Interview With Sam Dogen – Author Of How To Engineer Your Layoff

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Today I’m happy to introduce Sam Dogen who writes for the popular blog

I’ve known Sam for quite a while now and I was happy to finally meet him in person at the Financial Blogging Conference earlier this year.

When he told me that he finished his latest book on How To Engineer Your Layoff, I knew that I wanted a review copy. Why? It’s because Sam is a very unique guy with a lot of interesting experiences to share.

And after reading his book, I can honestly say that there is nothing like it on the market today. While most books are busy teaching you how to get a job, Sam is teaching you how to negotiate a killer severance package if you ever get laid off or want to leave your job.

In any slow economy, companies are often downsizing so it’s up to you to fend for yourself in the event of a layoff. The truth is that very few people out there know the ins and outs of employment regulations and you could be missing out on a good deal of money by not understanding all of the rules.

Today, I’ve invited Sam to talk about his latest creation and his motivations for writing his brand new book.

Give us a brief overview of what your book is about.

How To Engineer Your Layoff: Make A Small Fortune Saying Goodbye is about empowering employees with knowledge, skills, and confidence to one day quit their jobs with money in their pockets.

After the fifth person I knew quit their job forsaking healthcare benefits, a severance, and unemployment insurance, only to tell me six months later their job search was lasting longer than expected, or their savings has been severely impacted, I knew I had to write the book.

Although the book is US centric, I wrote it in a way that transcends states and countries given that everybody has a boss and a human resources manager equivalent. So much of getting what we want is understanding how other people with authority think.

I create a framework and introduce multiple strategies for men and women to allow your bosses to willingly let you go with tremendous benefits you otherwise would never have received if you quit.

How did you come up with the idea for this book? There is nothing like it as far as I’ve seen.

There are tons of products teaching people how to get a job, but there is nothing on the market that teaches people how to leave a job! Can you imagine being an investment advisor who only told you when to buy, but never to sell?

You’d be fired! Unless you plan on working at your same organization until you die, you will one day make a change. The book’s goal is to make your inevitable change as profitable as possible.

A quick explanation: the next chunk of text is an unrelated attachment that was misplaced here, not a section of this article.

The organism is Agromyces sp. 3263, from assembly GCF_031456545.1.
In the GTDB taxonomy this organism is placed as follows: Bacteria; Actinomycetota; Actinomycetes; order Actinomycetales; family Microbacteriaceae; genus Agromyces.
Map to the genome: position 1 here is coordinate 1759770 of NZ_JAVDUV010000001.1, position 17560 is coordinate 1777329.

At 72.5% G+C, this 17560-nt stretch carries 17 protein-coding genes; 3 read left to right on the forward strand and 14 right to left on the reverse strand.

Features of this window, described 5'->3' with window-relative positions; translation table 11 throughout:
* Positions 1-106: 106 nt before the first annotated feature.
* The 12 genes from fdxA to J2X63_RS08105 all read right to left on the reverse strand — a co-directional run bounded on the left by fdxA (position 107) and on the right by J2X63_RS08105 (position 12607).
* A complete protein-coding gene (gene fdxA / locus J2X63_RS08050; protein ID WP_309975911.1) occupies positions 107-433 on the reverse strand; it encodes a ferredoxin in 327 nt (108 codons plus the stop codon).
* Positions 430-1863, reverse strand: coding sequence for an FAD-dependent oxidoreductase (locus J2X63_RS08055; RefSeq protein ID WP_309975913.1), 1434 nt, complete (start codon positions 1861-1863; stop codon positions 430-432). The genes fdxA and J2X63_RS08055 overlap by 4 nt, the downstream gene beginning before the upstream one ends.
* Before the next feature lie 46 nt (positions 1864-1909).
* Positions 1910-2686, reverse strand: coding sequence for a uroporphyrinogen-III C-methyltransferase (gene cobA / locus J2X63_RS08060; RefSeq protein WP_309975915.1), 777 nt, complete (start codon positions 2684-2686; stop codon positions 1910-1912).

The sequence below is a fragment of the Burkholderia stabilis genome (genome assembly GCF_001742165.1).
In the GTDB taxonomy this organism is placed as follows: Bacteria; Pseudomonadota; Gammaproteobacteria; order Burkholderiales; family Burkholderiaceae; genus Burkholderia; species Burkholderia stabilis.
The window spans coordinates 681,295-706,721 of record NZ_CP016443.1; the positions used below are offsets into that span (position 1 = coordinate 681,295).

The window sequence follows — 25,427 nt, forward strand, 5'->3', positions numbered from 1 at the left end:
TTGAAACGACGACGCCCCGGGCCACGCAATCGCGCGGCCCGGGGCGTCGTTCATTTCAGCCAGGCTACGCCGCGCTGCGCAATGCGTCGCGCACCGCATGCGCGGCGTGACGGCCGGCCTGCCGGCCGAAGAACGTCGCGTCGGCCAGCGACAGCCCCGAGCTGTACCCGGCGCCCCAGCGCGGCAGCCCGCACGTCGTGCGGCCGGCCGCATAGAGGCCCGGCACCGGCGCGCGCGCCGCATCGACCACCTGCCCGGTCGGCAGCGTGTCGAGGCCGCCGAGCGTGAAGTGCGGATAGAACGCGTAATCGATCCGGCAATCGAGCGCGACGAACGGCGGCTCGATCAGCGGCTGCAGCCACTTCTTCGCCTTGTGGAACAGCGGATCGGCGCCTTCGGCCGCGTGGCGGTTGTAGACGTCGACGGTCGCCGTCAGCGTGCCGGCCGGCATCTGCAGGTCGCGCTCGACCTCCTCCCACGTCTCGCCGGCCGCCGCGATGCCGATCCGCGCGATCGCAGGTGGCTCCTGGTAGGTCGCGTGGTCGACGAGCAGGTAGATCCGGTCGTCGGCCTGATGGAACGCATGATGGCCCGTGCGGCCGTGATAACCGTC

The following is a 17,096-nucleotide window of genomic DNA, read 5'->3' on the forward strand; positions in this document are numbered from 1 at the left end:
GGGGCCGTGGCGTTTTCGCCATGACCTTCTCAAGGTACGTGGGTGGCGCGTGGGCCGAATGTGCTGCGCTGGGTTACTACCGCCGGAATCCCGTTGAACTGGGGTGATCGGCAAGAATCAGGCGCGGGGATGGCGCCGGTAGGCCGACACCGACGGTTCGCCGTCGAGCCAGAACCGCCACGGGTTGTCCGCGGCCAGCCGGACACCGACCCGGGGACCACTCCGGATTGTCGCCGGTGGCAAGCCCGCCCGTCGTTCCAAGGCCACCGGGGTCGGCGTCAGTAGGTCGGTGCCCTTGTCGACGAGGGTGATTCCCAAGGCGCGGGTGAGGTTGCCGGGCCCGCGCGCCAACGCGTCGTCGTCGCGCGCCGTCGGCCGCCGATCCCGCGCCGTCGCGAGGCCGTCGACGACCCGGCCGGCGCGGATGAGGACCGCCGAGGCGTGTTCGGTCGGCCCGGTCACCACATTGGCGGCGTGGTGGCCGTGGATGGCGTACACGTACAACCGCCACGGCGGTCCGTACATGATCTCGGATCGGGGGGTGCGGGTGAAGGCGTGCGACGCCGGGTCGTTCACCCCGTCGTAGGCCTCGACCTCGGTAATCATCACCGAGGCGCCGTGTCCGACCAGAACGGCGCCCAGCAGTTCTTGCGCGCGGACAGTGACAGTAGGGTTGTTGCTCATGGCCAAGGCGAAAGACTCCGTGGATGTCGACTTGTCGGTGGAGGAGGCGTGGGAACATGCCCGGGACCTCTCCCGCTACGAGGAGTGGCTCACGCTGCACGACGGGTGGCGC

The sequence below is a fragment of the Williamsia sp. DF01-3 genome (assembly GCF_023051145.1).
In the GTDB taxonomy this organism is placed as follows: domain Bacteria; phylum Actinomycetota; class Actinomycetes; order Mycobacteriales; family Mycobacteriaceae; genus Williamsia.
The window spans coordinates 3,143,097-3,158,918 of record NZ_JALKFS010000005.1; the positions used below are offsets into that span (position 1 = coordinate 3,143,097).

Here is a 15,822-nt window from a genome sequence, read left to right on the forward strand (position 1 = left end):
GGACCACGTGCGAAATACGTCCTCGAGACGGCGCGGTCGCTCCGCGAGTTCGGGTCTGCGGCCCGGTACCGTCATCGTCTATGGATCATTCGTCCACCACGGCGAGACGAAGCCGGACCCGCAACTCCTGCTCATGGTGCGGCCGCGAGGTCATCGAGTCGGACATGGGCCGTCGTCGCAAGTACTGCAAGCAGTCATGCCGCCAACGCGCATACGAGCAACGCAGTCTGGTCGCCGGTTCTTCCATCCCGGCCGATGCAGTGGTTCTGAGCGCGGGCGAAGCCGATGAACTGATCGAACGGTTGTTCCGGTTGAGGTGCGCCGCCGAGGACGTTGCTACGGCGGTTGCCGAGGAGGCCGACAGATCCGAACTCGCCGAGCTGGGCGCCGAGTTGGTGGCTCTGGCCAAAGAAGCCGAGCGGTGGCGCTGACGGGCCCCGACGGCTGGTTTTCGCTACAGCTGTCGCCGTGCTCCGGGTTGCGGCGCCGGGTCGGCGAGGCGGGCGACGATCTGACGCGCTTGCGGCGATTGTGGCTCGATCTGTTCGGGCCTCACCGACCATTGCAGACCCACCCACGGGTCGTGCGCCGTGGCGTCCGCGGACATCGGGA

I’ve spoken to so many friends who are miserable at their jobs. The longer they work, the harder they feel it is to break free. Each and every one of them told me that if only they could get laid off and receive a nice severance, they’d raise their hands in a heartbeat to go travel, work in a new industry, or start their own business.

Friends were putting their lives on hold for a paycheck. I knew there would be tremendous demand, especially since I successfully engineered my own.

What did you do for a living before you quit?

I worked in the rough and tumble world of finance. I spent two years in New York City with one firm and another eleven years in San Francisco with a competing firm who gave me a bid away.

Everyday I spent my time studying companies, economies, and political regimes to make investment decisions. Finance is very volatile, but very stimulating as well. You’re always forced to think in derivatives because the world is intertwined and always changing.

What were some of your motivations for quitting your job?

I didn’t think I would last for more than five years when I first started. The 5:30am to 7:30pm+ work hours were brutal! I gained a lot of weight, developed chronic back pain, had constant allergy attacks, and was stressed all the time.

I made a promise to save 50% of my after tax income every year from day one because I knew my time was limited. Surprisingly, I lasted for 13 consecutive years thanks to moving out to a more carefree San Francisco. By then, my finances were in good enough shape where I could see the light at the end of the tunnel. 13 years of saving 50% meant that I had 13 years of living expenses.

As my income naturally grew, I actually raised the savings level to over 70% by keeping my expenses constant. Sure, it was tough to forsake the nice car, the weekend jaunt to Vegas, the fancy clothes, the calorie busting meals out on occasion, but I was happy to live without. Achieving financial independence sooner was more important.

After the 10th year of work in 2009, I started Financial Samurai as a way to connect with others who had lost money in the downturn as well. I immediately became hooked and haven’t quit writing 3-4 post a week since.

Being able to write about personal finance, with professional experience in finance, and getting an MBA in finance was a dream come true. I love writing about topics ranging from how to save for retirement to pointing out all the inequities by our government.

Every morning felt like Christmas and after a couple years of building my brand, I felt there could actually be a viable business through my blog.

As Financial Samurai and the Yakezie Network grew while my interest in my job declined, I knew it was now or never. If only I could figure out a way to engineer my layoff after 11 years at one place, I’d give entrepreneurship a go full time. What I was able to negotiate even surprised myself!

What were you able to negotiate as your severance?

I remember sitting in a hot tub up at a resort in Lake Tahoe one day, chatting with a group snowboarders after an epic day of powder. We asked ourselves how many years of savings would it take for us to quit our jobs and do something we’ve always wanted to do.